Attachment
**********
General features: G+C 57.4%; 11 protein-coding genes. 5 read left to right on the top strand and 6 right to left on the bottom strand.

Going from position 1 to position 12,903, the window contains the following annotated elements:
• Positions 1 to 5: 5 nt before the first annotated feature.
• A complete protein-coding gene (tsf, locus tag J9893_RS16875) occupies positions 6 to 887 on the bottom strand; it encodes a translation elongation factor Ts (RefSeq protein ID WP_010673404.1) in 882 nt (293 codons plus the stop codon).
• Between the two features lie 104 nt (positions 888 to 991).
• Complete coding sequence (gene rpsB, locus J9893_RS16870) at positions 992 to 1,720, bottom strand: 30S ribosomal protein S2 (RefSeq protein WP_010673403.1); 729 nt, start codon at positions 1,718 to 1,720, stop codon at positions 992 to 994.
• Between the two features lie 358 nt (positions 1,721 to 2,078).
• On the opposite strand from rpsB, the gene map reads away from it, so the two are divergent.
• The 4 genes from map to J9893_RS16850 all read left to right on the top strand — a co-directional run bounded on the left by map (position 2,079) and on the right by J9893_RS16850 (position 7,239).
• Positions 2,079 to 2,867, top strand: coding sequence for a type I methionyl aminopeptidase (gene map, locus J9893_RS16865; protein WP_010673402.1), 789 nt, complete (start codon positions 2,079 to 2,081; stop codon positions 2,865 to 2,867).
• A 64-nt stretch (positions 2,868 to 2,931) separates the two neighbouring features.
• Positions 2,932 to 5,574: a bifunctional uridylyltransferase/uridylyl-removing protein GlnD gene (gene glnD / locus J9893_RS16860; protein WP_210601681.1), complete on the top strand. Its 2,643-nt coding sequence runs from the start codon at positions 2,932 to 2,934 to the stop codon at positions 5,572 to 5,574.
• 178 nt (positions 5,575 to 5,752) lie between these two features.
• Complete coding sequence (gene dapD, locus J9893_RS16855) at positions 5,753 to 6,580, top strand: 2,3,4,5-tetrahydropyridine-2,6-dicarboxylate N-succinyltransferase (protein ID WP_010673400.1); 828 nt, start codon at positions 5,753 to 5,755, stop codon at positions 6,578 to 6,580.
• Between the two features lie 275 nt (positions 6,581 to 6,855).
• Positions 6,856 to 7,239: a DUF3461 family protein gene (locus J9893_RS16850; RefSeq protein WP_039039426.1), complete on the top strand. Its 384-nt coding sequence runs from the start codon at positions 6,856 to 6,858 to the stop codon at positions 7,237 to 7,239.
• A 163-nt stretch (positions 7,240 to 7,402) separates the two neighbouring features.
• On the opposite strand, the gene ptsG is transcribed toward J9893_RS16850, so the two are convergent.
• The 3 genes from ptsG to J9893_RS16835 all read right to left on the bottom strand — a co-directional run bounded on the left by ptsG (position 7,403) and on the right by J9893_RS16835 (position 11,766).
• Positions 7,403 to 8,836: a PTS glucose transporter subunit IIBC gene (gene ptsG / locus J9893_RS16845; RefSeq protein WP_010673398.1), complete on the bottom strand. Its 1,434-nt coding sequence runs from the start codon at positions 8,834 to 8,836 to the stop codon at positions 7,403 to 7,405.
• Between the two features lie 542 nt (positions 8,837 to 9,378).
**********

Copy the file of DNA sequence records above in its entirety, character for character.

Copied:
General features: G+C 57.4%; 11 protein-coding genes. 5 read left to right on the top strand and 6 right to left on the bottom strand.

Going from position 1 to position 12,903, the window contains the following annotated elements:
• Positions 1 to 5: 5 nt before the first annotated feature.
• A complete protein-coding gene (tsf, locus tag J9893_RS16875) occupies positions 6 to 887 on the bottom strand; it encodes a translation elongation factor Ts (RefSeq protein ID WP_010673404.1) in 882 nt (293 codons plus the stop codon).
• Between the two features lie 104 nt (positions 888 to 991).
• Complete coding sequence (gene rpsB, locus J9893_RS16870) at positions 992 to 1,720, bottom strand: 30S ribosomal protein S2 (RefSeq protein WP_010673403.1); 729 nt, start codon at positions 1,718 to 1,720, stop codon at positions 992 to 994.
• Between the two features lie 358 nt (positions 1,721 to 2,078).
• On the opposite strand from rpsB, the gene map reads away from it, so the two are divergent.
• The 4 genes from map to J9893_RS16850 all read left to right on the top strand — a co-directional run bounded on the left by map (position 2,079) and on the right by J9893_RS16850 (position 7,239).
• Positions 2,079 to 2,867, top strand: coding sequence for a type I methionyl aminopeptidase (gene map, locus J9893_RS16865; protein WP_010673402.1), 789 nt, complete (start codon positions 2,079 to 2,081; stop codon positions 2,865 to 2,867).
• A 64-nt stretch (positions 2,868 to 2,931) separates the two neighbouring features.
• Positions 2,932 to 5,574: a bifunctional uridylyltransferase/uridylyl-removing protein GlnD gene (gene glnD / locus J9893_RS16860; protein WP_210601681.1), complete on the top strand. Its 2,643-nt coding sequence runs from the start codon at positions 2,932 to 2,934 to the stop codon at positions 5,572 to 5,574.
• 178 nt (positions 5,575 to 5,752) lie between these two features.
• Complete coding sequence (gene dapD, locus J9893_RS16855) at positions 5,753 to 6,580, top strand: 2,3,4,5-tetrahydropyridine-2,6-dicarboxylate N-succinyltransferase (protein ID WP_010673400.1); 828 nt, start codon at positions 5,753 to 5,755, stop codon at positions 6,578 to 6,580.
• Between the two features lie 275 nt (positions 6,581 to 6,855).
• Positions 6,856 to 7,239: a DUF3461 family protein gene (locus J9893_RS16850; RefSeq protein WP_039039426.1), complete on the top strand. Its 384-nt coding sequence runs from the start codon at positions 6,856 to 6,858 to the stop codon at positions 7,237 to 7,239.
• A 163-nt stretch (positions 7,240 to 7,402) separates the two neighbouring features.
• On the opposite strand, the gene ptsG is transcribed toward J9893_RS16850, so the two are convergent.
• The 3 genes from ptsG to J9893_RS16835 all read right to left on the bottom strand — a co-directional run bounded on the left by ptsG (position 7,403) and on the right by J9893_RS16835 (position 11,766).
• Positions 7,403 to 8,836: a PTS glucose transporter subunit IIBC gene (gene ptsG / locus J9893_RS16845; RefSeq protein WP_010673398.1), complete on the bottom strand. Its 1,434-nt coding sequence runs from the start codon at positions 8,834 to 8,836 to the stop codon at positions 7,403 to 7,405.
• Between the two features lie 542 nt (positions 8,837 to 9,378).